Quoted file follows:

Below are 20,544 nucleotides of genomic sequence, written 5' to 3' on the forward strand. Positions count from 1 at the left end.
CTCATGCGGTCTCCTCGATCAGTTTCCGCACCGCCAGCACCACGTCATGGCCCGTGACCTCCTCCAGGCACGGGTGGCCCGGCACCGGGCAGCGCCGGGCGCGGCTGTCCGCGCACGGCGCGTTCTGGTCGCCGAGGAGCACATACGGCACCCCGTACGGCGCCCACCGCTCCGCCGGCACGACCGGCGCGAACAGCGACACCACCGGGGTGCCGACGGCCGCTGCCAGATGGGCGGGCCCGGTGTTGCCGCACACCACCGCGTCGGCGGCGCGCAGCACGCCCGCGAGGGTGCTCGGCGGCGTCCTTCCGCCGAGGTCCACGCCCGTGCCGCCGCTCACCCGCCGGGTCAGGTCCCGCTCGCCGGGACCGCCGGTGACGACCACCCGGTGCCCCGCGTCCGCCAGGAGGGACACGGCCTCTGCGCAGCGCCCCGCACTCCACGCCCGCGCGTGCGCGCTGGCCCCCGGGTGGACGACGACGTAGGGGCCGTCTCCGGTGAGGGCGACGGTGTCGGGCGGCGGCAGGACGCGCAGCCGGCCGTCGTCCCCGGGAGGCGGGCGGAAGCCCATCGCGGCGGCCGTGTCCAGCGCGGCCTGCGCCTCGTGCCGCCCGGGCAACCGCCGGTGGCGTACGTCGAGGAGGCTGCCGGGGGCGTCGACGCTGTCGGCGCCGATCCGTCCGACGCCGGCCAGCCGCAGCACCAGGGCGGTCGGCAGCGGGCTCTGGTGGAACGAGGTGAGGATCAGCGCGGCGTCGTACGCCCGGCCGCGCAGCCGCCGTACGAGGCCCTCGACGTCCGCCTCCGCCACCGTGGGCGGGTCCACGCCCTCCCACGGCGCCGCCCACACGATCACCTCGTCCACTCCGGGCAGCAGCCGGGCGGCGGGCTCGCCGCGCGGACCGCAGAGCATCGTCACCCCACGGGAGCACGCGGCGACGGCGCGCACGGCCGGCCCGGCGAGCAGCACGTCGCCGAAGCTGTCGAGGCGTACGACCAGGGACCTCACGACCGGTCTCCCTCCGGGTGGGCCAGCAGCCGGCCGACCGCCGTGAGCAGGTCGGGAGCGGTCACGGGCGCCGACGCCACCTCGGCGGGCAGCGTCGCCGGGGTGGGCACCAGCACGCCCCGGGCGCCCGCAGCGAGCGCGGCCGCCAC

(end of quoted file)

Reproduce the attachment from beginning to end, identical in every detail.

Below are 20,544 nucleotides of genomic sequence, written 5' to 3' on the forward strand. Positions count from 1 at the left end.
CTCATGCGGTCTCCTCGATCAGTTTCCGCACCGCCAGCACCACGTCATGGCCCGTGACCTCCTCCAGGCACGGGTGGCCCGGCACCGGGCAGCGCCGGGCGCGGCTGTCCGCGCACGGCGCGTTCTGGTCGCCGAGGAGCACATACGGCACCCCGTACGGCGCCCACCGCTCCGCCGGCACGACCGGCGCGAACAGCGACACCACCGGGGTGCCGACGGCCGCTGCCAGATGGGCGGGCCCGGTGTTGCCGCACACCACCGCGTCGGCGGCGCGCAGCACGCCCGCGAGGGTGCTCGGCGGCGTCCTTCCGCCGAGGTCCACGCCCGTGCCGCCGCTCACCCGCCGGGTCAGGTCCCGCTCGCCGGGACCGCCGGTGACGACCACCCGGTGCCCCGCGTCCGCCAGGAGGGACACGGCCTCTGCGCAGCGCCCCGCACTCCACGCCCGCGCGTGCGCGCTGGCCCCCGGGTGGACGACGACGTAGGGGCCGTCTCCGGTGAGGGCGACGGTGTCGGGCGGCGGCAGGACGCGCAGCCGGCCGTCGTCCCCGGGAGGCGGGCGGAAGCCCATCGCGGCGGCCGTGTCCAGCGCGGCCTGCGCCTCGTGCCGCCCGGGCAACCGCCGGTGGCGTACGTCGAGGAGGCTGCCGGGGGCGTCGACGCTGTCGGCGCCGATCCGTCCGACGCCGGCCAGCCGCAGCACCAGGGCGGTCGGCAGCGGGCTCTGGTGGAACGAGGTGAGGATCAGCGCGGCGTCGTACGCCCGGCCGCGCAGCCGCCGTACGAGGCCCTCGACGTCCGCCTCCGCCACCGTGGGCGGGTCCACGCCCTCCCACGGCGCCGCCCACACGATCACCTCGTCCACTCCGGGCAGCAGCCGGGCGGCGGGCTCGCCGCGCGGACCGCAGAGCATCGTCACCCCACGGGAGCACGCGGCGACGGCGCGCACGGCCGGCCCGGCGAGCAGCACGTCGCCGAAGCTGTCGAGGCGTACGACCAGGGACCTCACGACCGGTCTCCCTCCGGGTGGGCCAGCAGCCGGCCGACCGCCGTGAGCAGGTCGGGAGCGGTCACGGGCGCCGACGCCACCTCGGCGGGCAGCGTCGCCGGGGTGGGCACCAGCACGCCCCGGGCGCCCGCAGCGAGCGCGGCCGCCAC